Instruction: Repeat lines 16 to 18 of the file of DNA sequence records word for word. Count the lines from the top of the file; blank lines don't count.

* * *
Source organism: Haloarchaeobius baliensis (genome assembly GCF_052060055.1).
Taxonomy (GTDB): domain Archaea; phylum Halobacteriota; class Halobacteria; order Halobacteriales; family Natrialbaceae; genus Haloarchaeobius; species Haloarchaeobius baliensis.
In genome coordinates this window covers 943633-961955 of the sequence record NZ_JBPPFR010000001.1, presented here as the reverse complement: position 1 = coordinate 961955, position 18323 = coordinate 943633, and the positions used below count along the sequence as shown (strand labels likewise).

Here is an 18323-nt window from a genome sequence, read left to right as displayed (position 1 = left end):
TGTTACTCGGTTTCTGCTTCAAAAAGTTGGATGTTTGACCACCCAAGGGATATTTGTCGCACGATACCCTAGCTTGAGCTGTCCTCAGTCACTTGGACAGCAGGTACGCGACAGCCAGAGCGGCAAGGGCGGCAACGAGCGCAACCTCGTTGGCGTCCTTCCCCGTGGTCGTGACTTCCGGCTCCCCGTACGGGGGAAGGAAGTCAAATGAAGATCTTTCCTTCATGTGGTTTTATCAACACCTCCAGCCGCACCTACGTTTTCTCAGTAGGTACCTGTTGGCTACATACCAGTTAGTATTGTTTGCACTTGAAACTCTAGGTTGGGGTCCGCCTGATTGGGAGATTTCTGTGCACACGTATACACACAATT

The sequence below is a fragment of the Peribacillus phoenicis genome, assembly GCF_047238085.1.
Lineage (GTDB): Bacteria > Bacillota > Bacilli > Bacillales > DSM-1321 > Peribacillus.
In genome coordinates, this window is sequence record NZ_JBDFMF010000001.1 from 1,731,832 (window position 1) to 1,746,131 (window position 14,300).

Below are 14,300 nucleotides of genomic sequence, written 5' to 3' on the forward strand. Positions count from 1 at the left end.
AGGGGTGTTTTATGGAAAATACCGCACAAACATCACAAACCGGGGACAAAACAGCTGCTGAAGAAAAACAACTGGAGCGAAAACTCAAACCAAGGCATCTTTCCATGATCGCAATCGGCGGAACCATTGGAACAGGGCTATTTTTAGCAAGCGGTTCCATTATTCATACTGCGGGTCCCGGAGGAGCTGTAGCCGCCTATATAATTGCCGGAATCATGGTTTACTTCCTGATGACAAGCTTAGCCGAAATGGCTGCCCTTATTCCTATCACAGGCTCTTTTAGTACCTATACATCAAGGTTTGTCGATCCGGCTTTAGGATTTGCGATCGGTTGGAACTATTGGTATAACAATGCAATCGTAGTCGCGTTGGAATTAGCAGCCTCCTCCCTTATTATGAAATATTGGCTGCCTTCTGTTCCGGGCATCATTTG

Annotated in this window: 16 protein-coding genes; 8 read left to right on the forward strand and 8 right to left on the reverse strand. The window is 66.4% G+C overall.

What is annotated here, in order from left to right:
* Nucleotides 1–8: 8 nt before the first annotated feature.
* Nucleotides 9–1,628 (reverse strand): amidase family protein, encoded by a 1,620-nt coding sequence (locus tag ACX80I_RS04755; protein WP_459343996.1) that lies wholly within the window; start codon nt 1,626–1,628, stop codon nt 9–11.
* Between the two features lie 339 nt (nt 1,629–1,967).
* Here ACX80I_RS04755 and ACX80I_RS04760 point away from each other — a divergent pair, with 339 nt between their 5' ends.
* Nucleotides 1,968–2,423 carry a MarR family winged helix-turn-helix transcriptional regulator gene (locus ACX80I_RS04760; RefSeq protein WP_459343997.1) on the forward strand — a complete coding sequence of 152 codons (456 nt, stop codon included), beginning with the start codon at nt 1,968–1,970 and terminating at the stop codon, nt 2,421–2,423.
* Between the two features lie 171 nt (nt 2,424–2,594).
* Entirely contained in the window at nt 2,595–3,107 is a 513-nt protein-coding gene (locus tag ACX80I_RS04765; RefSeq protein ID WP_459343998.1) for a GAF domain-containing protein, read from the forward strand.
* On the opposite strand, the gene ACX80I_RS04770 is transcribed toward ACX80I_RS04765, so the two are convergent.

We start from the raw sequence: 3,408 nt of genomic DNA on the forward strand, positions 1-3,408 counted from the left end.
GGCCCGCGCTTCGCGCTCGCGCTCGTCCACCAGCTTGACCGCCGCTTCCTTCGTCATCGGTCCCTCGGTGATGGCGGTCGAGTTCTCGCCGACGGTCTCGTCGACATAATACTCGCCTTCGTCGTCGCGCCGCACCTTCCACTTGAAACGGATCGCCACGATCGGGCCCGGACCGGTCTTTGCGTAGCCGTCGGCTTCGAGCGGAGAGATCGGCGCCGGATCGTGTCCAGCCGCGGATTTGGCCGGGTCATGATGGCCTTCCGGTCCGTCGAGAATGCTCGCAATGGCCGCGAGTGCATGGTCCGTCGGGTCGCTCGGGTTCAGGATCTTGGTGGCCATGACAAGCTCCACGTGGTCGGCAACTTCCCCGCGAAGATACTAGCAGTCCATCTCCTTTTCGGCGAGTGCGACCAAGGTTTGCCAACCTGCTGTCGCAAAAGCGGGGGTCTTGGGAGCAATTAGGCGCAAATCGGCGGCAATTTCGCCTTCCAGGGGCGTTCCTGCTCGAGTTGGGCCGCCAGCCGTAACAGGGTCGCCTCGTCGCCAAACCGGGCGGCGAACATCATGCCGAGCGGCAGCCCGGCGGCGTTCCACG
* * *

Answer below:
* Here ACX80I_RS04755 and ACX80I_RS04760 point away from each other — a divergent pair, with 339 nt between their 5' ends.
* Nucleotides 1,968–2,423 carry a MarR family winged helix-turn-helix transcriptional regulator gene (locus ACX80I_RS04760; RefSeq protein WP_459343997.1) on the forward strand — a complete coding sequence of 152 codons (456 nt, stop codon included), beginning with the start codon at nt 1,968–1,970 and terminating at the stop codon, nt 2,421–2,423.
* Between the two features lie 171 nt (nt 2,424–2,594).